Hiring by U.S. companies slowed more than expected in March, pointing to a labor market that is starting to cool in the face of higher interest rates, according to the ADP National Employment Report released Wednesday morning.
Companies added 145,000 jobs last month, missing the 200,000 gain that economists surveyed by Refinitiv predicted. It also marked a major decline from the upwardly revised 261,000 recorded in February.
The report comes as the Federal Reserve wages the most aggressive fight since the 1980s to crush inflation and slow the labor market with a series of rapid interest rate increases. Fed policymakers have made it clear that they anticipate unemployment to climb as a result of higher borrowing costs, which could force consumers and businesses to pull back on spending.
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In a potentially welcoming sign for the Fed as it tries to wrangle inflation under control, wages cooled at a faster pace in March for both workers who stayed in their jobs and who left. Annual pay rose 6.9% in March, down from 7.2% in February, according to the report.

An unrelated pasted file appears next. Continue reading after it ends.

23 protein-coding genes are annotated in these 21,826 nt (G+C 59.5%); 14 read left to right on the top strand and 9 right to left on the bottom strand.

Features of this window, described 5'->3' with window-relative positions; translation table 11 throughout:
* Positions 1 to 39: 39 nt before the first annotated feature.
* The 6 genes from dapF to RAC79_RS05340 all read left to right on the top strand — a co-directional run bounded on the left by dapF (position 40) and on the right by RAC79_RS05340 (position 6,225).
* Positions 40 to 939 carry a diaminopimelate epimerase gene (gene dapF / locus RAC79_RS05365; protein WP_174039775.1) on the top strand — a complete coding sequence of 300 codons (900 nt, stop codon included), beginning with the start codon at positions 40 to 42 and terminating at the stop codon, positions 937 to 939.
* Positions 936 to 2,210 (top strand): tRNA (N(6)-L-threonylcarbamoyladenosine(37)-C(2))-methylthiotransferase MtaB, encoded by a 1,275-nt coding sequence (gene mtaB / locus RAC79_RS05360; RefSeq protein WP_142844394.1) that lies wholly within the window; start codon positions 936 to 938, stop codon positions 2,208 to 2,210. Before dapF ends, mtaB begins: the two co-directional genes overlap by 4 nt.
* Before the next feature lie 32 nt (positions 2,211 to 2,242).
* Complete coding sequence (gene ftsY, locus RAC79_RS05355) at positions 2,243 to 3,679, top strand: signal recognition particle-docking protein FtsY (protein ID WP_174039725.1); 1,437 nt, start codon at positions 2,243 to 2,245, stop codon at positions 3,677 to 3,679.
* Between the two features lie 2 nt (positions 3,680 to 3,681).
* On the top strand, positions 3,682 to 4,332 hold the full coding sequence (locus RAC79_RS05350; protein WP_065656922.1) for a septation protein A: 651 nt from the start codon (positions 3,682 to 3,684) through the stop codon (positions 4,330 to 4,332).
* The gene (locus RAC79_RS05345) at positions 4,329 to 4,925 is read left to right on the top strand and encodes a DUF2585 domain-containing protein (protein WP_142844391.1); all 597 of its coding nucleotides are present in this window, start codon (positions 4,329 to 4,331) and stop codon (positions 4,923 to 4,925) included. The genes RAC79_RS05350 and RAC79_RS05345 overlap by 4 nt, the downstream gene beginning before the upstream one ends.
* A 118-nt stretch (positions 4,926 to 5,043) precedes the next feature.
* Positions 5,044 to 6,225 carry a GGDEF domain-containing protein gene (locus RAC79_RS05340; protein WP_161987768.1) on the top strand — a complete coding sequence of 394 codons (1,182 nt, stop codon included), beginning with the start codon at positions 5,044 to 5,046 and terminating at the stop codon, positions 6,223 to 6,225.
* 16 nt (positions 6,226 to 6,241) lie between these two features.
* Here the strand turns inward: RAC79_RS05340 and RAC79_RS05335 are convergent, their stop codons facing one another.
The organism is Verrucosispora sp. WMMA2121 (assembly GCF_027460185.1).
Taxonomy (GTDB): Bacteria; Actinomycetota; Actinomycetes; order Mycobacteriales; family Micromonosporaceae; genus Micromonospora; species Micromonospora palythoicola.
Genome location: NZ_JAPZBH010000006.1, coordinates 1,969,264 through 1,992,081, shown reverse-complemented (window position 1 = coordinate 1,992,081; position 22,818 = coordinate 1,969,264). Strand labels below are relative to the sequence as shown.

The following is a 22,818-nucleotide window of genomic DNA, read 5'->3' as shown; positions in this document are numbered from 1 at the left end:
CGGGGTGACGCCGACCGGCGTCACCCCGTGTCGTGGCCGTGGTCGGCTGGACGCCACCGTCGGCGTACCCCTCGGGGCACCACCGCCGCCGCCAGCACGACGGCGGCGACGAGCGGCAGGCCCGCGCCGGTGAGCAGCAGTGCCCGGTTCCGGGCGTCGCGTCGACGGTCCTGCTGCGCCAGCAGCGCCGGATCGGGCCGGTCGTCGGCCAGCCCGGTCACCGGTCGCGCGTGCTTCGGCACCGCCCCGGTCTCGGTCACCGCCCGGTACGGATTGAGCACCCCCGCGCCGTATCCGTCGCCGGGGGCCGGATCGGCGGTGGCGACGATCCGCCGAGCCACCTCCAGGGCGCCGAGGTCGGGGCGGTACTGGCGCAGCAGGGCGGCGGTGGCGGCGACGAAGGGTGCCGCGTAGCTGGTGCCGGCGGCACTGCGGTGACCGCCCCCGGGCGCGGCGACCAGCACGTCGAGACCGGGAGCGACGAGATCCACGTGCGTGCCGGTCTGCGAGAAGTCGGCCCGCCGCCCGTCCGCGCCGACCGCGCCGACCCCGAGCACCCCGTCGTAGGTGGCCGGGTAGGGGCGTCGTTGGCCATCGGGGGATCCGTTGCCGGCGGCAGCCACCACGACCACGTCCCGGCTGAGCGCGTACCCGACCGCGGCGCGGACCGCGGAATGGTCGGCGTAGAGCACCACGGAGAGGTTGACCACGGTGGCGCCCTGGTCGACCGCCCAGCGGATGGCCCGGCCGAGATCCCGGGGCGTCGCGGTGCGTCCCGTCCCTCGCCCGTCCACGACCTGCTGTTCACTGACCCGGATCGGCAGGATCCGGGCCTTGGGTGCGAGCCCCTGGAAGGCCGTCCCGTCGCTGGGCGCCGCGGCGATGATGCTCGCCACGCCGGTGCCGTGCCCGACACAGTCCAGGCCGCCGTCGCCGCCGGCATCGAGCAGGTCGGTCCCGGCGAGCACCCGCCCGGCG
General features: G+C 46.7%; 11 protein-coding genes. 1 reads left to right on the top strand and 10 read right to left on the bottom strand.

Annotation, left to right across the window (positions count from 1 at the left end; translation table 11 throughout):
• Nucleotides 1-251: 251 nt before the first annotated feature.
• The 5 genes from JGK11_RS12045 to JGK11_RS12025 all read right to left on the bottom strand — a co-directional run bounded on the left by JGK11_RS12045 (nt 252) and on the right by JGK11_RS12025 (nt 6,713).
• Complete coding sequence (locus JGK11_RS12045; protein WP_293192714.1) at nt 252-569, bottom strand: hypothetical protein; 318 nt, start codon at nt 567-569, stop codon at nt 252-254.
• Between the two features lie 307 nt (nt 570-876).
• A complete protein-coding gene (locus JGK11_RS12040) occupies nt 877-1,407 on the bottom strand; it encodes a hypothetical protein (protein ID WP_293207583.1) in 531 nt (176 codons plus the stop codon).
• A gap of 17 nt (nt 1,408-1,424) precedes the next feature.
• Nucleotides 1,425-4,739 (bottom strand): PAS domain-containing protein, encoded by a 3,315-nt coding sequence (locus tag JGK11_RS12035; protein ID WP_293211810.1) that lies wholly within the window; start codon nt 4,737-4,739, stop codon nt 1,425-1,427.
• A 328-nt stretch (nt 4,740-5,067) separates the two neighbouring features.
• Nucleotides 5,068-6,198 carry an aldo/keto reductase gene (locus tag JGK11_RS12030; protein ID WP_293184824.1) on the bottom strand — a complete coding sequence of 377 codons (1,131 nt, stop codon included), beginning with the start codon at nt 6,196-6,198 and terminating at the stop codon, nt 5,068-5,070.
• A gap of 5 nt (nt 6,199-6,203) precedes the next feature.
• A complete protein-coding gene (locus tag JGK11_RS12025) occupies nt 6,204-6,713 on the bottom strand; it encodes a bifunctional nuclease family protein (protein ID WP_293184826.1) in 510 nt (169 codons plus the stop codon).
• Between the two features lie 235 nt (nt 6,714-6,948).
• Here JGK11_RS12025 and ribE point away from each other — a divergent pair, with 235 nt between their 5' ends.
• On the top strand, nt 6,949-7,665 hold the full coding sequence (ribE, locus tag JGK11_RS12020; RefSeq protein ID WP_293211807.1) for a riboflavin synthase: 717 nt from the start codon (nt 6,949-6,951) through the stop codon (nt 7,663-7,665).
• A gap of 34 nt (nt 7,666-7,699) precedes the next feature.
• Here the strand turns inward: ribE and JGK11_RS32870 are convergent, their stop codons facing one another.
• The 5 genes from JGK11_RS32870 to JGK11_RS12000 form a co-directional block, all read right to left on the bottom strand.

“Our March payroll data is one of several signals that the economy is slowing,” said Nela Richardson, chief economist at ADP. “Employers are pulling back from a year of strong hiring and pay growth, after a three-month plateau, is inching down.”
The bulk of the gains in March stemmed from the leisure and hospitality industry, which added 98,000 new workers.
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Other industries that saw payroll growth last month included trade, transportation and utilities (56,000), construction (53,000) and natural resources and mining (47,000).
The biggest losses, meanwhile, were concentrated in financial activities, which fell by 51,000, and the professional and business services sector, which shed 46,000 positions in March. Manufacturing also saw a decline in payrolls of about 30,000.
By size, small businesses with fewer than 50 employees led the way in hiring, onboarding 101,000 new workers in March. That is a reversal from prior months, in which small businesses struggled to find and retain workers.
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The data precedes the release of the more closely watched March jobs report on Friday morning, which is expected to show that employers hired 240,000 workers following a gain of 311,000 in February. The unemployment rate is expected to hold steady at 3.6%.